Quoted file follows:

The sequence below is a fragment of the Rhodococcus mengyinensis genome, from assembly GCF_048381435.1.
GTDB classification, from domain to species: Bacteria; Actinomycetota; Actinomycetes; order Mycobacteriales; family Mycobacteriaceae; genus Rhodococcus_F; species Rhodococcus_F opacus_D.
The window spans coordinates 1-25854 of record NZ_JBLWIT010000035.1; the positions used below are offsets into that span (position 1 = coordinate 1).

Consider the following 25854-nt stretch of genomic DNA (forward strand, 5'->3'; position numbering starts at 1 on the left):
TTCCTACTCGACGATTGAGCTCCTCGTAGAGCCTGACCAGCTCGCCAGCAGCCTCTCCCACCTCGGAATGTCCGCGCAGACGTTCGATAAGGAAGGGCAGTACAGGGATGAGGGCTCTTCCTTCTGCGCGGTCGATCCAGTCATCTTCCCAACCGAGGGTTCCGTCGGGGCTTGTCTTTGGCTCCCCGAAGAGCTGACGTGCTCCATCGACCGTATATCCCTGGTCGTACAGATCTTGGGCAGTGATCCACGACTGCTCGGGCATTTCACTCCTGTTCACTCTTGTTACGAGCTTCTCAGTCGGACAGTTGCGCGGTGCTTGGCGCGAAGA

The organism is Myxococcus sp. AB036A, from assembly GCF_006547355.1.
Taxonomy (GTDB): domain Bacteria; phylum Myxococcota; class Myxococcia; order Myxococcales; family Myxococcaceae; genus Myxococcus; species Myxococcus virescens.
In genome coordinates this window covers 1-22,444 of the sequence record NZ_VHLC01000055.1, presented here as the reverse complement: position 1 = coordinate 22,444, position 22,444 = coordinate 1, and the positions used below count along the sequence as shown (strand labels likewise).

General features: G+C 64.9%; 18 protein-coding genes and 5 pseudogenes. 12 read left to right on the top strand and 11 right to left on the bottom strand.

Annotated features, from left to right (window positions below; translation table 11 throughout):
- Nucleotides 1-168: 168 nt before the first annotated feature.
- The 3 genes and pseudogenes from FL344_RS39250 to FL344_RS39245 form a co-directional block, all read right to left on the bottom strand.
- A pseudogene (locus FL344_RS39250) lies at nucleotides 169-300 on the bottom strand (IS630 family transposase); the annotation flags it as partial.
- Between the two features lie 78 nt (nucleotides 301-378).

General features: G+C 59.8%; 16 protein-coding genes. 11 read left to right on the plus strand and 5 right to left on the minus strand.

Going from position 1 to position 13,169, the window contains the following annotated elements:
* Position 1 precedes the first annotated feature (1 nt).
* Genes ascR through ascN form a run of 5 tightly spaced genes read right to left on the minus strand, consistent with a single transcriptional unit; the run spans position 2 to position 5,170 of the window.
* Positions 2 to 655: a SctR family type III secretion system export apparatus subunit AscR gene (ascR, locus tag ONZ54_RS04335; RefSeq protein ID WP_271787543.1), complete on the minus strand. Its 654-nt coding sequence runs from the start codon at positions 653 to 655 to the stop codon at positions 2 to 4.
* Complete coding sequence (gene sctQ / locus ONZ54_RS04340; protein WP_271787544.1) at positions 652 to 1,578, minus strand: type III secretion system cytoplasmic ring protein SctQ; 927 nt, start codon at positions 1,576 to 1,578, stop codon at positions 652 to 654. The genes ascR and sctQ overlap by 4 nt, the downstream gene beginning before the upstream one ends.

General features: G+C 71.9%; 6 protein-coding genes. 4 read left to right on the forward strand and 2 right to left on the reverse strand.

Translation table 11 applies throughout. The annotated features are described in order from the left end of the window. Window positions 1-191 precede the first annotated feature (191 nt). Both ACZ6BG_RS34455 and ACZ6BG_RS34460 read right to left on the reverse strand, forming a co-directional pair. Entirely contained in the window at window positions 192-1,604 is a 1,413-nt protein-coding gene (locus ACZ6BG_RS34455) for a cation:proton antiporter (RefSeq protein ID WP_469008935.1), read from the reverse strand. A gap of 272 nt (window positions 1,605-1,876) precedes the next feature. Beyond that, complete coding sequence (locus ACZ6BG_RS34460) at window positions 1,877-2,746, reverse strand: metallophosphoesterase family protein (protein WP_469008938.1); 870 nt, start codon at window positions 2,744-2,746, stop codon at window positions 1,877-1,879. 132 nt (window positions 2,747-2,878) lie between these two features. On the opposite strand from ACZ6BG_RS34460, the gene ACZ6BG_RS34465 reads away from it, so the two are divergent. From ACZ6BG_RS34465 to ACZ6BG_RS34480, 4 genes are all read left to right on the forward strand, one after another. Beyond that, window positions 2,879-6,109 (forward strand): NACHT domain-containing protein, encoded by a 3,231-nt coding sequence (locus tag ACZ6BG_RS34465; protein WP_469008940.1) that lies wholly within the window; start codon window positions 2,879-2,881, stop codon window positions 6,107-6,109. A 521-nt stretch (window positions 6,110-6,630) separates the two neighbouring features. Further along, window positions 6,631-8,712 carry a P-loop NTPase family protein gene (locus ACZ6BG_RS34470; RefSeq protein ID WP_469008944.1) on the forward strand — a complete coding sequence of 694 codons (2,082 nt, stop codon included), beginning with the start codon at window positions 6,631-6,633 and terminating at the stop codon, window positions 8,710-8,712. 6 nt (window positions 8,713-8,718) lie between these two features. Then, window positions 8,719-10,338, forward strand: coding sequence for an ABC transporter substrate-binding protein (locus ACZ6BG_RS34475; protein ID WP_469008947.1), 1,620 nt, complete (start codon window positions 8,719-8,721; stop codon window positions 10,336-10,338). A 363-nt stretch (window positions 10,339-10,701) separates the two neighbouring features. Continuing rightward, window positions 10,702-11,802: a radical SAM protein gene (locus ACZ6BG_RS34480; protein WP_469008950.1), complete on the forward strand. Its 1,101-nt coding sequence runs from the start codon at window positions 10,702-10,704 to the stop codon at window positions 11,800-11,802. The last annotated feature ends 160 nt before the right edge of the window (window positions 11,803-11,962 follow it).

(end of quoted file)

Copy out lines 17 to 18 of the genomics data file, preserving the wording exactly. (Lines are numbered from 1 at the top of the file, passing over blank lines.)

* Position 1 precedes the first annotated feature (1 nt).
* Genes ascR through ascN form a run of 5 tightly spaced genes read right to left on the minus strand, consistent with a single transcriptional unit; the run spans position 2 to position 5,170 of the window.